|Sponsor||Rep. Latta, Bob|
|Committee||Energy and Commerce|
|Date||June 3, 2013 (113th Congress, 1st Session)|
|Staff Contact||Ed Bedard|
On Monday, June 3, 2013, the House will consider H.R. 1919, the Safeguarding America’s Pharmaceuticals Act of 2013, under a suspension of the rules. H.R. 1919 was introduced on May 9, 2013 by Representative Robert Latta (R-OH) and was referred to the Committee on Energy and Commerce, which reported the bill by voice vote.
H.R. 1919 secures America’s prescription drug supply chain from illegal counterfeit drugs by enacting a number of new provisions into law.
Section 2 establishes tracing requirements for manufacturers, wholesale distributors, pharmacies and repackagers. Each time there is a transaction down the supply chain, the seller is required to provide the buyer with a history of all prior owners, and starting five years after enactment, manufacturers will be required to serialize all prescription drugs. Further, it would require members of the supply chain to verify the legitimacy of the products and only transact with licensed or registered entities.
Section 3 requires the FDA to establish pilot projects to collaborate with stakeholders on how to move towards unit-level tracing requirements and requires the GAO and FDA to submit reports to Congress on unit-level traceability. This section also requires the FDA to issue proposed regulations on unit-level traceability by 2027.
Section 4 establishes national standards for wholesale distributors, while continuing state control of licensing and fee collection.
Section 5 establishes licensing standards for third-party logistics providers and authorizes the FDA to charge a user fee. This section does not, however, prevent a State from issuing its own third-party provider licenses.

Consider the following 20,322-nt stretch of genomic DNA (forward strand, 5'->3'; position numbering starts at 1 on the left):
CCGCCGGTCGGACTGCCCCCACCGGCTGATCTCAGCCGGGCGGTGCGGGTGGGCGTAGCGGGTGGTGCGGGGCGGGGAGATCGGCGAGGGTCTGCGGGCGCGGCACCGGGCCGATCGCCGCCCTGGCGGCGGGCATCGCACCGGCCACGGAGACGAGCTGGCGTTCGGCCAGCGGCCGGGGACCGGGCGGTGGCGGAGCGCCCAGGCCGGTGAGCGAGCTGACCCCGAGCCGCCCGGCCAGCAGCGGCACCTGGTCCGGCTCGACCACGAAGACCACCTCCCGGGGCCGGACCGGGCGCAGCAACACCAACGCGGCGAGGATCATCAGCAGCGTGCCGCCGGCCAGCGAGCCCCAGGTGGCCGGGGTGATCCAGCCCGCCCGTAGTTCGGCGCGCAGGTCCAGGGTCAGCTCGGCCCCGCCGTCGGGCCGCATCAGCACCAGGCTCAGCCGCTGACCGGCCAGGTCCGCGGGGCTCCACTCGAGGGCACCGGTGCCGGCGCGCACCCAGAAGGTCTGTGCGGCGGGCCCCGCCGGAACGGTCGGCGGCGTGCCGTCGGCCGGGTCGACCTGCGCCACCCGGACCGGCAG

Section 6 establishes penalties, Section 7 preempts State laws on tracing, and Section 8 allows for electronic labeling.
In recent years, counterfeit prescription drugs have become more prevalent as the market for illicit prescription drugs has become more lucrative. In response, some states have attempted to enact laws to secure the supply chain from counterfeit drugs. California, in particular, enacted a law requiring businesses to implement electronic systems for tracing prescription drugs at the unit-level. While well-intentioned, this requirement is extremely costly, currently infeasible for businesses, and has the potential to dramatically increase costs across the country.
H.R. 1919 preempts laws like the one in California and establishes a more comprehensive, national policy to secure the nation’s prescription drug supply chain. Instead of immediately requiring unit-level tracing requirements, which is extremely costly and difficult to achieve, H.R. 1919 establishes lot-level tracing requirements with the long term goal of unit-level tracing. It also establishes labeling safeguards to ensure that all members of the supply chain are informed of where a product has been and where it comes from.
 See “More Lucrative Than Cocaine: Fake Medicine on the Rise”, Wall Street Journal, February 13, 2013.
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